by Glenn C. Loury
Harvard University Press, 2002 160 pp $22.95
The rightward migration of progressive intellectuals into the ranks of neoconservatism is a leitmotif of twentieth-century American politics. Any reader of Dissent can retail half a dozen such stories, each a blend of political disillusionment and personal rancor, principle, and opportunism. Leftward migration by a conservative intellectual is a more novel phenomenon. Alas, it does not necessarily make for a more edifying tale.
Meet the new Glenn Loury. The old Glenn Loury touted supply-side economics and Jack Kemp’s enterprise zones; the new Glenn Loury calls for “broad-based, system-wide interventions” to attack the “national disgrace” of racial inequality. The old Loury exhorted African Americans to stop bleating about “racism” and to focus on “the enemy within”—welfare dependency, teenage pregnancy, and other “problematic behaviors” of the so-called “underclass.” The new Loury describes the plight of black Americans as a “collective” tragedy for which “the entire nation bears a responsibility.” The old Loury enjoyed lavish support from Republican foundations and regular access to such journals as American Enterprise and Commentary. The new Loury bites the hand that once fed him, deriding “conservative commentators” for their “simplistic social ethics and sophomoric social psychology.”
In the spring of 2000, Loury was invited to deliver the W.E.B. Du Bois lectures at Harvard University. The event had all the trappings of a political rehabilitation, as the notorious ex-neoconservative was gathered back into the fold by Henry Louis Gates, William Julius Wilson, and the other neoliberal luminaries of Harvard’s (now depleted) Afro-American Studies’ “Dream Team.” The Anatomy of Racial Inequality presents the lectures he delivered on the occasion.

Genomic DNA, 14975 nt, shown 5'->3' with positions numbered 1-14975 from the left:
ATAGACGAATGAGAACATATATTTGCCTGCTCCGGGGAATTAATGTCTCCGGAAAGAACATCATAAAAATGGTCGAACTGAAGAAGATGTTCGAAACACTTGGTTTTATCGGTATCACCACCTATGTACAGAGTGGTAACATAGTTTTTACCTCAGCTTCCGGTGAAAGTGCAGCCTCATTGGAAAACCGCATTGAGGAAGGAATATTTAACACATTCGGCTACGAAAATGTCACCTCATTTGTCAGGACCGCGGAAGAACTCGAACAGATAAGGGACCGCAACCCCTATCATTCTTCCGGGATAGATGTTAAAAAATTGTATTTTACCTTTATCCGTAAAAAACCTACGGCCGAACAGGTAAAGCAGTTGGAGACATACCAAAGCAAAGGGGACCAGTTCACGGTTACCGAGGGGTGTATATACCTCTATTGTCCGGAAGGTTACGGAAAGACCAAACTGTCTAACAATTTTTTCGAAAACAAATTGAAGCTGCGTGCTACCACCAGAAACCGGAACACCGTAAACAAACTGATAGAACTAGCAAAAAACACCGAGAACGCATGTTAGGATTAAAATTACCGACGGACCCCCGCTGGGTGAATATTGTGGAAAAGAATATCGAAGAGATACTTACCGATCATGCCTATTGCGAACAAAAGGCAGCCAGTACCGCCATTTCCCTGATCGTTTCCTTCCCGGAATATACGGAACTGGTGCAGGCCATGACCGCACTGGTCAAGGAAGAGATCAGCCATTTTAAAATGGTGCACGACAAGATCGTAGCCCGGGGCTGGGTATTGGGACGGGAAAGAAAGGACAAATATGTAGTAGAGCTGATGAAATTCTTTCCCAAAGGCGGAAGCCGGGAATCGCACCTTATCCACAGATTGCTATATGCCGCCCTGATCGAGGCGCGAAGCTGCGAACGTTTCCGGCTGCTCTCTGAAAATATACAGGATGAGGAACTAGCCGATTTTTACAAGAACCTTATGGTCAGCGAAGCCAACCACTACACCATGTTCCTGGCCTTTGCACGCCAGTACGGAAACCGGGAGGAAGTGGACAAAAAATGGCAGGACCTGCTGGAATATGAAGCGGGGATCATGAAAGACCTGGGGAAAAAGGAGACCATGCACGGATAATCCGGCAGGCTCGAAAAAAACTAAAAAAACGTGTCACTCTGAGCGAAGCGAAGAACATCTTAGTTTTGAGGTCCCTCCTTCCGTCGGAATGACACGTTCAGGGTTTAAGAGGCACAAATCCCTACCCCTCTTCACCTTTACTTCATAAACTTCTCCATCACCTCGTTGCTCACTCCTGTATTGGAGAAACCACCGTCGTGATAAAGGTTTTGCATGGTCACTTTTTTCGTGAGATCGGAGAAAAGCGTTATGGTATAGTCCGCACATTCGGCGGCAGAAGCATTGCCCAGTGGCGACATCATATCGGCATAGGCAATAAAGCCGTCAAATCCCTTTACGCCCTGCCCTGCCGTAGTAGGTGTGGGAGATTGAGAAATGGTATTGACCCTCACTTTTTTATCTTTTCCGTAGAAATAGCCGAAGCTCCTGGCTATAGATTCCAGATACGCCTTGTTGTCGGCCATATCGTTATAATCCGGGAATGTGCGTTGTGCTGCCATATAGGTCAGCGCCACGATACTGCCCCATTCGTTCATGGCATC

Loury was the most interesting of the Reagan-era black neoconservatives. Defiantly iconoclastic, intellectually self-confident to the point of arrogance, he was also palpably insecure. A servant to the very rich, he remained a working-class chauvinist who took pride in his roots on Chicago’s South Side. He came to success early. Trained in economics at M.I.T., he pioneered the concept of “social capital,” the web of informal “connections,” associations, and networks of information that condition economic success. Upon finishing his dissertation, he migrated up the Charles River to Harvard, where in 1982 he became the first African American to secure tenure in the department of economics. In 1991, he moved across the Charles to accept a chaired professorship at John Silber’s Boston University.
For all his academic distinction, Loury owed his public visibility to his work as spokesman for the Reagan Revolution, especially during Ronald Reagan’s second term. In c...
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